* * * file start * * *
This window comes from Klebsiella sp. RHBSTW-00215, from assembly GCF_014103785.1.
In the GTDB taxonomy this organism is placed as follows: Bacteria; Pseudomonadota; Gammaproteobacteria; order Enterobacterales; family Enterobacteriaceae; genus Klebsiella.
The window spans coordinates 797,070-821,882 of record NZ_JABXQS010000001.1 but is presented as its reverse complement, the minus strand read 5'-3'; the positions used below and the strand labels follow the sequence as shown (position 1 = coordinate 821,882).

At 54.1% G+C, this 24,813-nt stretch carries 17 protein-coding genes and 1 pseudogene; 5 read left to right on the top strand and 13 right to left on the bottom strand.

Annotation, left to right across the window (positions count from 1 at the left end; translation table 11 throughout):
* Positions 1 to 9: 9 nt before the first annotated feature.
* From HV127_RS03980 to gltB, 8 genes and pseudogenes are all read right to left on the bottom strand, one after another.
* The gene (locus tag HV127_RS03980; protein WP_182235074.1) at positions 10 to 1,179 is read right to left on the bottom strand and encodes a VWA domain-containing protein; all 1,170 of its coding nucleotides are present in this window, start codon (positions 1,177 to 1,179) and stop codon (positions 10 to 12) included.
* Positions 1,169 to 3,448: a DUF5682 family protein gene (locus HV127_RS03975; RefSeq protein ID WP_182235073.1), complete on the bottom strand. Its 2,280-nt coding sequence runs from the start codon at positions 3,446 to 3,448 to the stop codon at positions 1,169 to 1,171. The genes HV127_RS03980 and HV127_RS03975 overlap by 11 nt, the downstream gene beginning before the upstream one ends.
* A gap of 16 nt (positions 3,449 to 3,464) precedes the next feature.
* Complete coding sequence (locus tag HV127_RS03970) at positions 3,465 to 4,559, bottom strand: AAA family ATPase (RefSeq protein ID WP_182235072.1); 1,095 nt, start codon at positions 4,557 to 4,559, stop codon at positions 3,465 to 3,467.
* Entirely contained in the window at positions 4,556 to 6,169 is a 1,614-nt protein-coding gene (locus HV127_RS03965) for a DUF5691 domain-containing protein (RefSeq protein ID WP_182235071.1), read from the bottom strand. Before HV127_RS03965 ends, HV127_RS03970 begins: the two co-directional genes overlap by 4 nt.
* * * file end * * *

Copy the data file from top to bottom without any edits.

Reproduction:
This window comes from Klebsiella sp. RHBSTW-00215, from assembly GCF_014103785.1.
In the GTDB taxonomy this organism is placed as follows: Bacteria; Pseudomonadota; Gammaproteobacteria; order Enterobacterales; family Enterobacteriaceae; genus Klebsiella.
The window spans coordinates 797,070-821,882 of record NZ_JABXQS010000001.1 but is presented as its reverse complement, the minus strand read 5'-3'; the positions used below and the strand labels follow the sequence as shown (position 1 = coordinate 821,882).

At 54.1% G+C, this 24,813-nt stretch carries 17 protein-coding genes and 1 pseudogene; 5 read left to right on the top strand and 13 right to left on the bottom strand.

Annotation, left to right across the window (positions count from 1 at the left end; translation table 11 throughout):
* Positions 1 to 9: 9 nt before the first annotated feature.
* From HV127_RS03980 to gltB, 8 genes and pseudogenes are all read right to left on the bottom strand, one after another.
* The gene (locus tag HV127_RS03980; protein WP_182235074.1) at positions 10 to 1,179 is read right to left on the bottom strand and encodes a VWA domain-containing protein; all 1,170 of its coding nucleotides are present in this window, start codon (positions 1,177 to 1,179) and stop codon (positions 10 to 12) included.
* Positions 1,169 to 3,448: a DUF5682 family protein gene (locus HV127_RS03975; RefSeq protein ID WP_182235073.1), complete on the bottom strand. Its 2,280-nt coding sequence runs from the start codon at positions 3,446 to 3,448 to the stop codon at positions 1,169 to 1,171. The genes HV127_RS03980 and HV127_RS03975 overlap by 11 nt, the downstream gene beginning before the upstream one ends.
* A gap of 16 nt (positions 3,449 to 3,464) precedes the next feature.
* Complete coding sequence (locus tag HV127_RS03970) at positions 3,465 to 4,559, bottom strand: AAA family ATPase (RefSeq protein ID WP_182235072.1); 1,095 nt, start codon at positions 4,557 to 4,559, stop codon at positions 3,465 to 3,467.
* Entirely contained in the window at positions 4,556 to 6,169 is a 1,614-nt protein-coding gene (locus HV127_RS03965) for a DUF5691 domain-containing protein (RefSeq protein ID WP_182235071.1), read from the bottom strand. Before HV127_RS03965 ends, HV127_RS03970 begins: the two co-directional genes overlap by 4 nt.